EDIT Napoli, the new design fair with a glocal ambition

Naples, the historical city in the south of Italy, becomes the base of the designer-maker movement, welcoming experimentations that merge international design and local craftsmanship.


In the past years, many creatives have started to rethink their role, renouncing to the traditional relationships with companies and opting for alternative production paradigms that “adopt a self-sufficient vision of making”, explains Emilia Petruccelli, the Italian design entrepreneur that, together with the Italian design curator Domitilla Dardi, co-initiated EDIT Napoli, a design fair that will take place in Naples from the 6th to the 9th of June 2019.

To be effective and attractive in terms of communication and at the same time be consistent with the movement of the designer-makers, of which it wants to become the ambassador, the project had to offer an alternative fertile context to the Milan’s Salone del Mobile, which has always been the only showcase, renowned at international level, dedicated to Italian design and savoir-faire. With its rich past, the craftsmanship tradition that characterises it and its connection to the Mediterranean region, Naples seemed the ideal anchor point for the show. Because “in a globalised world where everything has been seen, creativity needs to explore alternative paths”, affirms Emilia Petruccelli.


Domitilla Dardi and Emilia Petruccelli founders of EDIT Napoli

The project, which was created with the aim of making up for the lack of events dedicated exclusively to the world of designer-makers and their new design and business approaches, intends to support them by “building a wide web of relationships with international buyers, press and enthusiasts at large, as well as professionals from cultural institutions and the design industries such as interior designers, architects, developers and shop owners”, continues Petruccelli.

The EDIT Napoli's team also launched a one-month residency program, that took place in June 2018, to create a strong connection with the heritage of the Campania region, of which Naples is the chief town. Encouraging the exchange with the territory and its inhabitants, Petruccelli and Dardi invited three international design studios to collaborate with local artisans to develop a series of products branded as “Made in EDIT”.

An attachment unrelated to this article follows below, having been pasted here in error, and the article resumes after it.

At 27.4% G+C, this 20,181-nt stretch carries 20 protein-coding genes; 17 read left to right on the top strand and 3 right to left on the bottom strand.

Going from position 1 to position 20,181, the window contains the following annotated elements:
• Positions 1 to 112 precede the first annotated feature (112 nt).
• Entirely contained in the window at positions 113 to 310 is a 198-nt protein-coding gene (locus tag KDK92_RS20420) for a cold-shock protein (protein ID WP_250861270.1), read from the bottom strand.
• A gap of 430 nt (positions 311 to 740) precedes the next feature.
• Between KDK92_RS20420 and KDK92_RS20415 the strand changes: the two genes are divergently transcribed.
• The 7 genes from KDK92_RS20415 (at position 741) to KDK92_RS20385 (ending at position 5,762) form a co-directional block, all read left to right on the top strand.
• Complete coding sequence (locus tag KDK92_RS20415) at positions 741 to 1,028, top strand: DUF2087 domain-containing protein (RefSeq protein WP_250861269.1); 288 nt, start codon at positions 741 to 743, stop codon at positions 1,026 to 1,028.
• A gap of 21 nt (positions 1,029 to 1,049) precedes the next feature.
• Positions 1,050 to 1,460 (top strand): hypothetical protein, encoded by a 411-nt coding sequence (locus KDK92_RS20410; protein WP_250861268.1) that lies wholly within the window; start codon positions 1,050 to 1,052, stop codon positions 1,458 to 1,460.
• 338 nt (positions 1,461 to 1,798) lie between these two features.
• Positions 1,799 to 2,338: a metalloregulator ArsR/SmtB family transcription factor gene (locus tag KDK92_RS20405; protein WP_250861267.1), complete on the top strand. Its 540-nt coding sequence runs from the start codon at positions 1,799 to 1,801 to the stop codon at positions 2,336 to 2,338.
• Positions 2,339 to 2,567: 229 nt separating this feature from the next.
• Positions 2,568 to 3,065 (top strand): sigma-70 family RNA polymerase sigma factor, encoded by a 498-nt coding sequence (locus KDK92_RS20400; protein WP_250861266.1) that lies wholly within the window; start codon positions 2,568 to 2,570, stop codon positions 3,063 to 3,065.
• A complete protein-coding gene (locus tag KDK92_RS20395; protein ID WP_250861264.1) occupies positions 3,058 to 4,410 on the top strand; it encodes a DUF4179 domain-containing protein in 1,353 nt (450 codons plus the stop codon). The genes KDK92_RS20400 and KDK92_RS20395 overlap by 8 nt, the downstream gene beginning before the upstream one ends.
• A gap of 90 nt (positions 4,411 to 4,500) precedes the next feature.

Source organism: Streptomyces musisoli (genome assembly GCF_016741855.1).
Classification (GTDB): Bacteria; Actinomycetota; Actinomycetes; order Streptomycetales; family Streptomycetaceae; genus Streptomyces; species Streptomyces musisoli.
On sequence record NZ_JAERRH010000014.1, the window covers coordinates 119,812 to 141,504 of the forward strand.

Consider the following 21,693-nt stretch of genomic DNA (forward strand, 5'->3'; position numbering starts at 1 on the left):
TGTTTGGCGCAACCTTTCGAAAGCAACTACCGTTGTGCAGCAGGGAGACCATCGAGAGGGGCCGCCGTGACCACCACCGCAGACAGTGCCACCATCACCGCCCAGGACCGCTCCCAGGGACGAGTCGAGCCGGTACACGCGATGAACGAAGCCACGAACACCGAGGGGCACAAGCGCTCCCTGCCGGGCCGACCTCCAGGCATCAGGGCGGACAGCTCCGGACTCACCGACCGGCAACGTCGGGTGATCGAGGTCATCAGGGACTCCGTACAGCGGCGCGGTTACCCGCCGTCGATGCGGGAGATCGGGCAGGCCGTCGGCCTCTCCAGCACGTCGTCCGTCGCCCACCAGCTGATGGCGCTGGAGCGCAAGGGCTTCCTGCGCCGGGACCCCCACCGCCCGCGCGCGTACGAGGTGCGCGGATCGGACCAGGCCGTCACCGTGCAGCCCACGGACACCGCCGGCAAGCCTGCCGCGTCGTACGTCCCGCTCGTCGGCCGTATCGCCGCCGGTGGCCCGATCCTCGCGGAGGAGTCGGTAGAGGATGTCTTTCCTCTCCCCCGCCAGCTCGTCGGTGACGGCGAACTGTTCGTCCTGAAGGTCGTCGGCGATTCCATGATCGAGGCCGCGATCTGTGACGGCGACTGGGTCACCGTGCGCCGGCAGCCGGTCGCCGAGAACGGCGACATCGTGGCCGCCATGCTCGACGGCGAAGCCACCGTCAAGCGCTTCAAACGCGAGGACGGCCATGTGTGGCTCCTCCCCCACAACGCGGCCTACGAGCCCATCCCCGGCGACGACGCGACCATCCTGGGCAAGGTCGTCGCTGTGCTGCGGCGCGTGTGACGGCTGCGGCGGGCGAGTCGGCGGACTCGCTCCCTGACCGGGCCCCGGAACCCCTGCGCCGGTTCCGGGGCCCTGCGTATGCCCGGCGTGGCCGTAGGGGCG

"Scale", a collection of stools designed by Khaled El Mays

“As I explored the centre of Naples and discovered the complex historical layers that define its architecture”, explains the Lebanese designer Khaled El Mays, “I started studying its various architectural scales to create furniture pieces that are not only useful, but that also capture a part of the city’s soul.” The result of El Mays' research is a collection of three customisable stools - combining different materials such as leather and glass - that convey the eclectic architectural language of Naples, from Roman to Islamic horseshoe-shaped arches.

A detail of the project "Scenaria" by studio Faberhama

Strong of their design approach, which combines field explorations with the curiosity for materials, the Amsterdam-based Italian duo Faberhama collaborated with De Negri & Za.Ma, an old textile company, based in San Leucio, a small village famous for its long silk weaving tradition. “We were inspired by the history of the town”, explain the two designers Paola Amabile and Alberto Fabbian. During their research, they focused on the birth of San Leucio - also known as Ferdinandopoli - and the factory, both conceived by the king Ferdinand IV of Bourbon as a sort of social utopia that put the needs of the inhabitants/workers at the core, but that at the same time allowed him to have a strict control over his subjects. “Trying to interpret this contradiction, which effects are still visible today within the territory’s local identity”, the duo conceived a double-faced fabric, marked by the deeply symbolic character. Bacchantes “that reflect the liberation of instincts over rules here represented by geometries” and silkworms “that can finally escape artificial control and become a free butterfly instead of dying inside the cocoon" populate the two sides of the piece respectively.

"Minori", a series of ceramics developed by Reinaldo Sanguino

Lastly, known for his colourful patterns inspired by the graffiti found across the streets of New York, where he lives, Venezuelan ceramic artist Reinaldo Sanguino teamed up with the Ceramiche Fes workshop in Minori to develop a collection of vases that express his personal sensorial experience of the unfolding landscape of the Campania region.

The appointment is in Naples at the end of spring 2019 to discover these and other collaborations and to deepen the knowledge of the handicraft reality of the Campania region and its potential on the Italian and international scene.

EDIT Napoli
6-9 June 2019

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